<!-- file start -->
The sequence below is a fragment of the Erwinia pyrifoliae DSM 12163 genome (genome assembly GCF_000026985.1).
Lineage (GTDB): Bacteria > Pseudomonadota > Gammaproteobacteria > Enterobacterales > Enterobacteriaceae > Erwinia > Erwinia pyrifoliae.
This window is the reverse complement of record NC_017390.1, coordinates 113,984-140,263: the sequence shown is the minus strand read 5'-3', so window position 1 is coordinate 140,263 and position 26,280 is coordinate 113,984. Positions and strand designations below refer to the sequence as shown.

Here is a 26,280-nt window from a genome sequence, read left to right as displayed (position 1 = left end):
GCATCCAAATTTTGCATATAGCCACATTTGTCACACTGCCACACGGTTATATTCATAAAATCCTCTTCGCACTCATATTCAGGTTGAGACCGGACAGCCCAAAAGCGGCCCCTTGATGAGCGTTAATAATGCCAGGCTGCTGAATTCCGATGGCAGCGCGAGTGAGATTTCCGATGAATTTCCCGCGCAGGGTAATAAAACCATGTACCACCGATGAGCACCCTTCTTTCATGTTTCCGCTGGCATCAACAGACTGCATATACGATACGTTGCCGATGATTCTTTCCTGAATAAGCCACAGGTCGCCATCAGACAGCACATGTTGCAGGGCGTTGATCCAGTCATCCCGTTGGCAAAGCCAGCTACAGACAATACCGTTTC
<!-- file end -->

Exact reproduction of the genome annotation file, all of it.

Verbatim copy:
The sequence below is a fragment of the Erwinia pyrifoliae DSM 12163 genome (genome assembly GCF_000026985.1).
Lineage (GTDB): Bacteria > Pseudomonadota > Gammaproteobacteria > Enterobacterales > Enterobacteriaceae > Erwinia > Erwinia pyrifoliae.
This window is the reverse complement of record NC_017390.1, coordinates 113,984-140,263: the sequence shown is the minus strand read 5'-3', so window position 1 is coordinate 140,263 and position 26,280 is coordinate 113,984. Positions and strand designations below refer to the sequence as shown.

Here is a 26,280-nt window from a genome sequence, read left to right as displayed (position 1 = left end):
GCATCCAAATTTTGCATATAGCCACATTTGTCACACTGCCACACGGTTATATTCATAAAATCCTCTTCGCACTCATATTCAGGTTGAGACCGGACAGCCCAAAAGCGGCCCCTTGATGAGCGTTAATAATGCCAGGCTGCTGAATTCCGATGGCAGCGCGAGTGAGATTTCCGATGAATTTCCCGCGCAGGGTAATAAAACCATGTACCACCGATGAGCACCCTTCTTTCATGTTTCCGCTGGCATCAACAGACTGCATATACGATACGTTGCCGATGATTCTTTCCTGAATAAGCCACAGGTCGCCATCAGACAGCACATGTTGCAGGGCGTTGATCCAGTCATCCCGTTGGCAAAGCCAGCTACAGACAATACCGTTTC